Waxable and waxless refer to the grip or kick zone below the foot and extending fore and aft for about 1/3 to ½ of the ski’s middle surface. It’s the kick zone that provides the grip on the snow to push you forward into the glide part of the stride. The kick zone needs to release to come off the snow and slide with less friction than when it is engaged with the snow for the kick. Waxless skis have a smooth base over the entire ski where you apply the kick wax to the middle area, and waxless have a positive or negative pattern of ridges or cuts to grab snow. All skis have glide wax applied to the tips and tails.
Waxable skis have superior performance over most snow conditions below freezing. When you get the wax right, they grip and glide better than waxless. When hauling sled, the correct grip wax provides a better pull, whereas waxless skis can shear in deep fluffy snow and you slip backwards. Grip waxing is an art and a science, and it takes years to perfect the knowledge and technique, and each ski’s flex and camber relative to your weight makes waxing each pair of skis somewhat different. However the basics are easily learned, and its well worth the extra effort for the added performance.
However the tables are turned when the temperature is hovering around freezing and rising above freezing. Then kick waxing becomes very difficult with wet snow, and being a single degree out with your wax rating in the balmy temps with the chosen wax can mean the difference between a reasonable kick and glide, and stopping dead with huge globs of wet packy snow caked onto the grip wax, nixing any possibility of glide – or you simply slip and slide with no grip at all in the watery wet snow.
(There are special goopy waxes called klisters, which are designed to cope with wet snow and when it refreezes into ice, but we won’t be getting into those in this section. They are more difficult to use when out winter camping, and we’ll leave that to the Discussion Forums and perhaps a future featured Article).
Another place where waxless skis excel is in mountainous terrain where temperatures change rapidly and constantly with elevation gains and losses. Many mountain skiers opt for waxless skis as the better practical choice to cope with this constant change.
When you get a meltdown and re-freeze into icy crust, the ice can scrape off kick wax rapidly, whereas waxless skis can keep on trucking if the snow crystals are fine enough. However for hauling sled on a crust you may have to add skins.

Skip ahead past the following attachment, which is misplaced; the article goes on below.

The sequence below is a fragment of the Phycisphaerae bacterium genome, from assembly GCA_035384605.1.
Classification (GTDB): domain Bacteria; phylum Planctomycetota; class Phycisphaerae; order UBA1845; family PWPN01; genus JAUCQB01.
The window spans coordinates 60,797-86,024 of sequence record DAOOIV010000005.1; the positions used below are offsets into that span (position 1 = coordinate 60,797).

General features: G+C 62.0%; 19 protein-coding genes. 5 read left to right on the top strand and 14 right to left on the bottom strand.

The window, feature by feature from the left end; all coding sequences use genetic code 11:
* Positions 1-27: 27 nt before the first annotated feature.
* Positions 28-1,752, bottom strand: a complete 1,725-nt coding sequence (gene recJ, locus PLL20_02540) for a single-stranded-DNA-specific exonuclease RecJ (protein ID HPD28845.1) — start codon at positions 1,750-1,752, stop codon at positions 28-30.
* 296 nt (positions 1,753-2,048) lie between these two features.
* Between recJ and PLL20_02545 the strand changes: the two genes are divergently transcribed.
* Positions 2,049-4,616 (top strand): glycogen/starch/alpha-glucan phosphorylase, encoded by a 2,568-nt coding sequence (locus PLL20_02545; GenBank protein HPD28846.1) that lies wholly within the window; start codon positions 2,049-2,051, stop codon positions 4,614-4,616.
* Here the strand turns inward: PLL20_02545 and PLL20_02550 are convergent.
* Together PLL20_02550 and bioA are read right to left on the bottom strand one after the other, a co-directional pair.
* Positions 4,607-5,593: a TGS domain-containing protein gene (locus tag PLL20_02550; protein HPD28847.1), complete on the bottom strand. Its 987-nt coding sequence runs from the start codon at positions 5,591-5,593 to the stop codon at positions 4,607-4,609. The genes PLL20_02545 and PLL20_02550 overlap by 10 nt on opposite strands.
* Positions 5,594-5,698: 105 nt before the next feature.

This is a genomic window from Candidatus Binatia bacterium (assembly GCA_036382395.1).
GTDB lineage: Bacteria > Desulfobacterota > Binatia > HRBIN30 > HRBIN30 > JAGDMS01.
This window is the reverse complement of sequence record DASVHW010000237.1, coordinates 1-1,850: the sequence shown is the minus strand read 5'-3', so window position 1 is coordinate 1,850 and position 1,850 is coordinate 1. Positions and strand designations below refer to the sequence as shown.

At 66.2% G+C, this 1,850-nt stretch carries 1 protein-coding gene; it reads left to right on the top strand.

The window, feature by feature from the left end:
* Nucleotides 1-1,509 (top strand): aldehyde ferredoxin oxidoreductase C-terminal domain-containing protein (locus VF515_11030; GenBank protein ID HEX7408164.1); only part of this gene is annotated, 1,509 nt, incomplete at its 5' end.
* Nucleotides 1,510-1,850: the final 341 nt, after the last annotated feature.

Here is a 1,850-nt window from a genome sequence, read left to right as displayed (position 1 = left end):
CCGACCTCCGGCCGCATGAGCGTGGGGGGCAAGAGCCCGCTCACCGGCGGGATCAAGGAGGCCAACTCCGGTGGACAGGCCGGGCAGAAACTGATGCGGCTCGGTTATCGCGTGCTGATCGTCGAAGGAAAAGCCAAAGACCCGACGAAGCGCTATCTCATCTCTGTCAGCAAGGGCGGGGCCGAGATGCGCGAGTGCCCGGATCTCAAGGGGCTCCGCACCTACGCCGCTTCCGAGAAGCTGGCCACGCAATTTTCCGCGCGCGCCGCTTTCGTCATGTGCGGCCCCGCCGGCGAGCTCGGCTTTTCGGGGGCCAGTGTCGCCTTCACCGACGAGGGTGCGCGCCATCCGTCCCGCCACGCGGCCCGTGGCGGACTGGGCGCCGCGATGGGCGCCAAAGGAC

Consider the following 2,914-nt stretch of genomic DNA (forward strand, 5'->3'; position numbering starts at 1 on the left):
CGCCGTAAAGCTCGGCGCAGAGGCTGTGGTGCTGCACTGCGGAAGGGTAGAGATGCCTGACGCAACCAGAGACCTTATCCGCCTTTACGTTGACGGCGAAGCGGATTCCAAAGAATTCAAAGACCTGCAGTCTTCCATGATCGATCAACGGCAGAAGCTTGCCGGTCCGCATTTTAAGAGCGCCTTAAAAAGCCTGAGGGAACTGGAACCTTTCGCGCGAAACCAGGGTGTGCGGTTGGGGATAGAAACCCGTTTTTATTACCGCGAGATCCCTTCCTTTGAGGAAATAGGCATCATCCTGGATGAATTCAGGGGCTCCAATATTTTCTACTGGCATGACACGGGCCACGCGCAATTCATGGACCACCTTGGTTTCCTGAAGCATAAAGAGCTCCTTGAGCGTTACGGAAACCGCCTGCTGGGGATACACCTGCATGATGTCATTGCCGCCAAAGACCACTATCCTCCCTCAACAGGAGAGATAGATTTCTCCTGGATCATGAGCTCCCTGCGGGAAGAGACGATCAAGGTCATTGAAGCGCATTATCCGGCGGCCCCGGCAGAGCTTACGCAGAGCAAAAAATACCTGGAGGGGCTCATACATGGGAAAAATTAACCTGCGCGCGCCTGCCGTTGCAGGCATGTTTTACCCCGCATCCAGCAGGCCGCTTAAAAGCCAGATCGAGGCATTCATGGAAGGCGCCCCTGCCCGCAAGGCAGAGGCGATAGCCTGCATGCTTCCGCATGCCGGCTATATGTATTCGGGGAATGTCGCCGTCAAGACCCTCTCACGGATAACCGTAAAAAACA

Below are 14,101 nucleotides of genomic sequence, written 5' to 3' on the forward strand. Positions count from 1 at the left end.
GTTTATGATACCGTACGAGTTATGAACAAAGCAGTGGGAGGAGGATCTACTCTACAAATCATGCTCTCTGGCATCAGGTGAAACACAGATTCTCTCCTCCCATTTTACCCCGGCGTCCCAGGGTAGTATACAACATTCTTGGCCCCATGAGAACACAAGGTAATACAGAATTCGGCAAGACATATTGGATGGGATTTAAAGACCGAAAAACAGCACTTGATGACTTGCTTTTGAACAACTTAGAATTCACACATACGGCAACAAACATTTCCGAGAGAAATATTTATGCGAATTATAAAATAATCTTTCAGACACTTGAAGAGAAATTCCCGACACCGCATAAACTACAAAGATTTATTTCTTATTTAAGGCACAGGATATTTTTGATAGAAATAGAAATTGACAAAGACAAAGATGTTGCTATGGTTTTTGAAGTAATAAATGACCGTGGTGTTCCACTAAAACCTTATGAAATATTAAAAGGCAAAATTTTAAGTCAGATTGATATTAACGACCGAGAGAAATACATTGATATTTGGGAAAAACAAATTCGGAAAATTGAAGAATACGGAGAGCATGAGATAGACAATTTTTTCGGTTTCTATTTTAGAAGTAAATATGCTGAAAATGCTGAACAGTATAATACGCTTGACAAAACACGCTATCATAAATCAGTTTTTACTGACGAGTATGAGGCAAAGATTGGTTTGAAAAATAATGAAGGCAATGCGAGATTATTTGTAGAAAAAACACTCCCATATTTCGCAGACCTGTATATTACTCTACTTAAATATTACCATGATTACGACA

I own both waxable and waxless, and I live and ski in the relatively flat landscape of the central Canadian Shield in northwestern Ontario, where there is no elevation change effect. For most of our snow and temperature conditions here, I opt for waxable most of the time as the all-round best trekking choice. You will develop a wide vocabulary for snow conditions as you get to know the variations of your region, and your waxing system will evolve to match the conditions. However if there is any hint of temperatures above freezing, or icy crust, I will use my waxless. Regardless of the skis brought on a trip, I now always bring kicker skins in my pack, which will always work and get you out of trouble if your kick is slipping (see Skins section).
Kick waxes are rapidly evolving with the cross country ski racing industry. Ski shops will be well stocked with extremely expensive fluorocarbon based kick waxes for racing. There is no need to pay that kind of money for back country pursuits. The simple basic kick and glide waxes (usually under $10 per block) are more than fine to get you moving through the backcountry, and for that matter the cross country ski club’s trails if you are not racing. You will need a full range of kick waxes to cover the wide range of temperatures. The two-wax system (warm – cold) will not work on back country trips. Buy the full range of kick waxes in the red, violet, blue, green and white spectrum, with the special in-between temperature ratings too.
There are many books and on-line resources for waxing techniques, so we won’t get into that on this website, although we are sure it will be a hot topic on our Discussion Forums. Hot waxing for the glide zone of your skis, base prep, cleaning and tuning can all be done at the start of the season by the experts at your local ski shop, so no worries if you are an overwhelmed beginner. If you have wooden skis, you will need to prep the base with pine tar to seal it and provide a wax binder, but again your ski shop can do that for you if you don’t know how yet. Once you get into skiing seriously, you will want to do all your base work yourself at home, and you will want to obtain a waxing iron, basic scraping tools, and buy a ski vice or make a basic ski bench.
For lots more detailed information on waxing and ski care, the ski wax companies have excellent resources. Swix is a prominent ski wax company that makes fine products. http://www.swixsport.com . Their main website has lots information, and they have a link to their Swix School on-line video tutorial http://www.swixschool.com, which can teach you about the waxing basics for kick waxes, glide waxes, and base preparation and cleaning. The site is geared to groomed track skiing with racing type skis, and I will respectfully disagree with their rear kick zone delineation to the back to the heel of the boot for all skiers. For my skis and body weight, I wax beyond that point. Your experience will tell you where the optimal wax pocket is for each pair of skis. Your local cross country ski shop is also a major resource to use and is the place to go to get started.
Another ski wax brand very popular where I live is Vauhti. http://www.vauhti.fi/en
They make superb basic economical waxes, including the grip tars which are a product other companies don’t offer.
Skiwax.ca is an on-line wax store which is a great resource for waxes and information, http://www.skiwax.ca/